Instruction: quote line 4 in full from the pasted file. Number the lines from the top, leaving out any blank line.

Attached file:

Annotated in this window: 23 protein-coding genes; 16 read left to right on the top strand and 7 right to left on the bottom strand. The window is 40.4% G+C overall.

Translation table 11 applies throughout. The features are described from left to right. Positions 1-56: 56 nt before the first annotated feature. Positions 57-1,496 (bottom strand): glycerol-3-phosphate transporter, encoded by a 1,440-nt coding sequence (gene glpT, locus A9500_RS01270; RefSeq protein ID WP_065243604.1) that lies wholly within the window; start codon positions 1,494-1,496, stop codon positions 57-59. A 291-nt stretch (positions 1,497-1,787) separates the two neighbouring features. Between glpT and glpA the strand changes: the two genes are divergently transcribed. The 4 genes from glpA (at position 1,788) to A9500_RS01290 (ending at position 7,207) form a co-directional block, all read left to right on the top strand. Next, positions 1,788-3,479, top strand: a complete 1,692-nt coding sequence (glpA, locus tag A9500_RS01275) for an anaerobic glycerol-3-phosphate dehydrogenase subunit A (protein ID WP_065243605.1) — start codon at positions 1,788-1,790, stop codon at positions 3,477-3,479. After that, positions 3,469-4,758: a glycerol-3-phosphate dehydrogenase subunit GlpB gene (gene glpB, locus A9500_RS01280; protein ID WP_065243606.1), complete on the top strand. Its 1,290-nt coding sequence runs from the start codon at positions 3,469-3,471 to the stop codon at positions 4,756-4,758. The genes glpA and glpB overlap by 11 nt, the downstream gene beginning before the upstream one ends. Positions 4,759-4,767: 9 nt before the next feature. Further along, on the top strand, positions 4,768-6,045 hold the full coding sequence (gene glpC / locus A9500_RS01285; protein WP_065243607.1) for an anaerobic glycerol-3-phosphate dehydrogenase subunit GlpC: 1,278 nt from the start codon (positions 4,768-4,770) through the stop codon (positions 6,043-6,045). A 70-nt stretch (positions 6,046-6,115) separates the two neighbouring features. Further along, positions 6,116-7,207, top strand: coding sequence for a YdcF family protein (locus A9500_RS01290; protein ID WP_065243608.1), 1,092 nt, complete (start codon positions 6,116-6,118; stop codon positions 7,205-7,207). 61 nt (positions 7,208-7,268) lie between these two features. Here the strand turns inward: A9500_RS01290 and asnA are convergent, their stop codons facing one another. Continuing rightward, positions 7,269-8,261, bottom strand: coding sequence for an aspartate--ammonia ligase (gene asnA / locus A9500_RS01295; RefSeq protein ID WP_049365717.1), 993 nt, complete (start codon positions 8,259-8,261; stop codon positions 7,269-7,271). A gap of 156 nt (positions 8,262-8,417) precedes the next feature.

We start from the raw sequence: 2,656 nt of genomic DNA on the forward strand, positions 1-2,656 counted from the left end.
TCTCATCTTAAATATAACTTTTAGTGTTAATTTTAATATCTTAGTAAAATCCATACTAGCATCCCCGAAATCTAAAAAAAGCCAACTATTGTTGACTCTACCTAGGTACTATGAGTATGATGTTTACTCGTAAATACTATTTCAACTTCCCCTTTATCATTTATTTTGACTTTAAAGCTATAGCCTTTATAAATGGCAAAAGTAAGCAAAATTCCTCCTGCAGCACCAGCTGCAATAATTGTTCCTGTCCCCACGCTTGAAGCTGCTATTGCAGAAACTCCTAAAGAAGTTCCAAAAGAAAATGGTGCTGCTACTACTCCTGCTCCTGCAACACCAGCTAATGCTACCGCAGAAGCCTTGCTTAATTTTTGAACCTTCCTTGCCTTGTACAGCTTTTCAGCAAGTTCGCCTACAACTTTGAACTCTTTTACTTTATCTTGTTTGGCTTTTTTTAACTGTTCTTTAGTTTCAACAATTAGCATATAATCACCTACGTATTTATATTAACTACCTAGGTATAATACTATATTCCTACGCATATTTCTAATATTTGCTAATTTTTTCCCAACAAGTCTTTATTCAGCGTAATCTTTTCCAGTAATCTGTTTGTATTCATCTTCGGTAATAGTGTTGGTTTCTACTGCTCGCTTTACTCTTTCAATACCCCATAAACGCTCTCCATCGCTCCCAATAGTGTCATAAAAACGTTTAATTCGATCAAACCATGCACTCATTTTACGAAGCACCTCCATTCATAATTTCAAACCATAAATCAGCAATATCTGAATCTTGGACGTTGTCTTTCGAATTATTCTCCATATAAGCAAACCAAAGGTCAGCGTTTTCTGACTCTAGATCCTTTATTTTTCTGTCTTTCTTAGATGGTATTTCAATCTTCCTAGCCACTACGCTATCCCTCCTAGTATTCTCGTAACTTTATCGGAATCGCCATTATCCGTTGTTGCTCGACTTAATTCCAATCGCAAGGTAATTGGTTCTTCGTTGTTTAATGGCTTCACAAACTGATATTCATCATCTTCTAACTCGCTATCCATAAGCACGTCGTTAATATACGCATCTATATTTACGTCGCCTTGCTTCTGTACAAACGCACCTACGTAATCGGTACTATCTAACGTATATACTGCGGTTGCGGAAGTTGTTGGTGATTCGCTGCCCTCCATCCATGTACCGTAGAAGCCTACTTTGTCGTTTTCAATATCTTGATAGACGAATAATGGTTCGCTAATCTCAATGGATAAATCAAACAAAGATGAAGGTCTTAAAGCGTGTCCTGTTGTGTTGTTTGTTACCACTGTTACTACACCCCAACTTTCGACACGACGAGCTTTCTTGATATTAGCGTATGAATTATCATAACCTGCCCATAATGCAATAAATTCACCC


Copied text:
TCTCATCTTAAATATAACTTTTAGTGTTAATTTTAATATCTTAGTAAAATCCATACTAGCATCCCCGAAATCTAAAAAAAGCCAACTATTGTTGACTCTACCTAGGTACTATGAGTATGATGTTTACTCGTAAATACTATTTCAACTTCCCCTTTATCATTTATTTTGACTTTAAAGCTATAGCCTTTATAAATGGCAAAAGTAAGCAAAATTCCTCCTGCAGCACCAGCTGCAATAATTGTTCCTGTCCCCACGCTTGAAGCTGCTATTGCAGAAACTCCTAAAGAAGTTCCAAAAGAAAATGGTGCTGCTACTACTCCTGCTCCTGCAACACCAGCTAATGCTACCGCAGAAGCCTTGCTTAATTTTTGAACCTTCCTTGCCTTGTACAGCTTTTCAGCAAGTTCGCCTACAACTTTGAACTCTTTTACTTTATCTTGTTTGGCTTTTTTTAACTGTTCTTTAGTTTCAACAATTAGCATATAATCACCTACGTATTTATATTAACTACCTAGGTATAATACTATATTCCTACGCATATTTCTAATATTTGCTAATTTTTTCCCAACAAGTCTTTATTCAGCGTAATCTTTTCCAGTAATCTGTTTGTATTCATCTTCGGTAATAGTGTTGGTTTCTACTGCTCGCTTTACTCTTTCAATACCCCATAAACGCTCTCCATCGCTCCCAATAGTGTCATAAAAACGTTTAATTCGATCAAACCATGCACTCATTTTACGAAGCACCTCCATTCATAATTTCAAACCATAAATCAGCAATATCTGAATCTTGGACGTTGTCTTTCGAATTATTCTCCATATAAGCAAACCAAAGGTCAGCGTTTTCTGACTCTAGATCCTTTATTTTTCTGTCTTTCTTAGATGGTATTTCAATCTTCCTAGCCACTACGCTATCCCTCCTAGTATTCTCGTAACTTTATCGGAATCGCCATTATCCGTTGTTGCTCGACTTAATTCCAATCGCAAGGTAATTGGTTCTTCGTTGTTTAATGGCTTCACAAACTGATATTCATCATCTTCTAACTCGCTATCCATAAGCACGTCGTTAATATACGCATCTATATTTACGTCGCCTTGCTTCTGTACAAACGCACCTACGTAATCGGTACTATCTAACGTATATACTGCGGTTGCGGAAGTTGTTGGTGATTCGCTGCCCTCCATCCATGTACCGTAGAAGCCTACTTTGTCGTTTTCAATATCTTGATAGACGAATAATGGTTCGCTAATCTCAATGGATAAATCAAACAAAGATGAAGGTCTTAAAGCGTGTCCTGTTGTGTTGTTTGTTACCACTGTTACTACACCCCAACTTTCGACACGACGAGCTTTCTTGATATTAGCGTATGAATTATCATAACCTGCCCATAATGCAATAAATTCACCC